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So I've seen many of my friends lock themselves up in the practice room all year, until they burn out and literally break down into tears. I've seen it multiple times at the music conservatorium I studied at, and I myself have had a similar situation.
Reading some of the posts in this forum, I'm realizing there is a major challenge many of us face - yet there is very little written about this topic. In fact, I believe the process of getting really good at violin (and other skills) involve a strong psychological game.
So please, if you are suffering from self-doubt, anxiety or depression from feeling the need to practice and 'get better', take a moment to watch this video.
Let me know what you guys think - if you agree or not.
Hi Eddy! Welcome to the forum!
First of all, thank you for sharing your video. I'm a big fan of 2set, I didn't know you had an individual channel!
Thank you for putting these thoughts in words. I was suprised when you started to describe the dabbler character because I've been struggling to understand why most younger students have this attitude of "oh I can't play " now when they are in a great path and stop going to classes while at the same time they ensure they love violin. I've discussed this so many times with my teacher because it really is a pity seeing good students giving up. Also, I didn't know the word itself so thank you, I've learned something new today!
When I started to play violin, my progress skyrocketed till the end of 2-3 year when I definitively reached a big plateau and then, shortly after, I went on a hiatus for a while due to college. After my return, I consider myself in the 2nd character you described. It's a mixed feeling because you know you are willing to fight and make progress but the results doesn't show up and that hurts emotionally. Relaxing is the key but it's easier said than done for people like me because it seems we lose control of things. It really is a psychological game, like you said.
Yup - I have no expectations to ever be a concert violinist - but I am driven by the "possibilities of playing like.... ( you can name them... pick ANY one great player )".
I'll tell you this folks, there have been moments that "could have been dark" in the as yet short journey I have had with the violin - but - there is ALWAYS something more to learn ( be it a different technique, getting used to different timings, different WHATEVER ). I have seen myself simply change to a new ( different ) set of strings - not because I had "problems" with the set that was on - I just wanted to experience the difference...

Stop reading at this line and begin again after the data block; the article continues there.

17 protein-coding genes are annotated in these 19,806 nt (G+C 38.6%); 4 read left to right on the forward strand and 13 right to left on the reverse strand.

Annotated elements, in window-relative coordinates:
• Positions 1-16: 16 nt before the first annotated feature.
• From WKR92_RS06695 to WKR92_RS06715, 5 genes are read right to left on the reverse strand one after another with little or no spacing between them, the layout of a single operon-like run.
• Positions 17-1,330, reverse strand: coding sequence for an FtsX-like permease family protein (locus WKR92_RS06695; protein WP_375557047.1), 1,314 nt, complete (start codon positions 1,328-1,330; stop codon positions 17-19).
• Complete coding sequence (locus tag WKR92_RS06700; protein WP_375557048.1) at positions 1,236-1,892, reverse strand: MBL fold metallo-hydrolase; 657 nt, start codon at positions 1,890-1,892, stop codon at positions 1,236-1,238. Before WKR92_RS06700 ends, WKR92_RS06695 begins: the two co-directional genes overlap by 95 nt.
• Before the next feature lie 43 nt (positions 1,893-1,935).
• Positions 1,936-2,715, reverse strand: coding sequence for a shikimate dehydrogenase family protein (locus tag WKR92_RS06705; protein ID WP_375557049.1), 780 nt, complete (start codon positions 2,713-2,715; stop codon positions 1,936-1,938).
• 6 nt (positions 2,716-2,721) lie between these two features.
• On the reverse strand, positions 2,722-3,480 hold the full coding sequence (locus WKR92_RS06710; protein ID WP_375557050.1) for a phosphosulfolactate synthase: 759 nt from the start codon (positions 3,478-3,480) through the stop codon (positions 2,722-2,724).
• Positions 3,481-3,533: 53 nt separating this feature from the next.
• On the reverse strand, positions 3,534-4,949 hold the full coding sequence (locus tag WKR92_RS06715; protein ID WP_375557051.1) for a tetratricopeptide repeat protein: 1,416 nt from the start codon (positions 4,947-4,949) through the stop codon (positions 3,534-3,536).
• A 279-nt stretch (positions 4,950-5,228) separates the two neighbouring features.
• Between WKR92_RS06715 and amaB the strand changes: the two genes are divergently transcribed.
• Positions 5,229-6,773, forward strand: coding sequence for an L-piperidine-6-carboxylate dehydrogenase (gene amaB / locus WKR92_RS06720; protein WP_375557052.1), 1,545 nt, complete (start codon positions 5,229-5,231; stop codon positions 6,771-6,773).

I loved the video info @eddy20 - my "plateaus", which of course I have, are to me "consolidation periods". I have seen days where I struggled off and on ( my practice schedules vary - but generally will be around 1hr 30mins to 2 hrs per day broken into 20 or max 30 min sessions ) - but - for me - the REAL significant issue is - if I am having trouble with something - I'll drop it. Dump it. Leave it. Never touch it again for the next two days. Then come back to it, and, a few minutes into it I begin to "see" what was wrong. It's still not where I want it - but I'll work with it for a bit until I'm on the "edge" of getting the next step - then - when I realize I am "fighting" I walk away, for another day or so - and work on something different ( different technique, different tune, whatever ).
Of course - I have no goals or pressure other than the ones I set myself - it's not like I HAVE to perform on Saturday or whatever. I play this darned instrument for so-called "fun" ( actually, I love it - that was just a bit of Scottish sarcasm! )
But, I really do "get" what you said in the video eddy20 ! Cool !
I seriously recommend not copying my mistakes. D'oh -
Please make your own, different mistakes, and help us all learn :-)
Thanks for the positive feedbacks everyone!
@ElisaDalViolin - I'm always happy to meet a fan! Yep i've definitely oscillated in and out of all 3 at different times of my life, but have also enjoyed some great periods (sometimes even just short-lived moments) in my life where violin meant only about expression, fun and dedication. As with the students, I myself am still trying to find the best ways to instill great learning mindsets in students, so let me know if you have any suggestions or insights on that!
Hi @Fiddlerman - I'm playing in the Queensland Symphony Orchestra this year as a contract casual violinist. Outside of that, I co-run a Facebook violin comedy page called 'Twoset Violin', and have recently become much more serious and passionate about teaching. Thanks for the welcome 🙂
@BillyG Love the Scottish sarcasm. Yes I find sometimes it is helpful to leave a problem for a while to come back to with a fresh mind. Other times, I find working at the problem with an open, inquisitive mind that is not too 'self-critical or judging' can bring awesome insights too. But I love how you remain conscious of the most important fact - that we should play it out of love.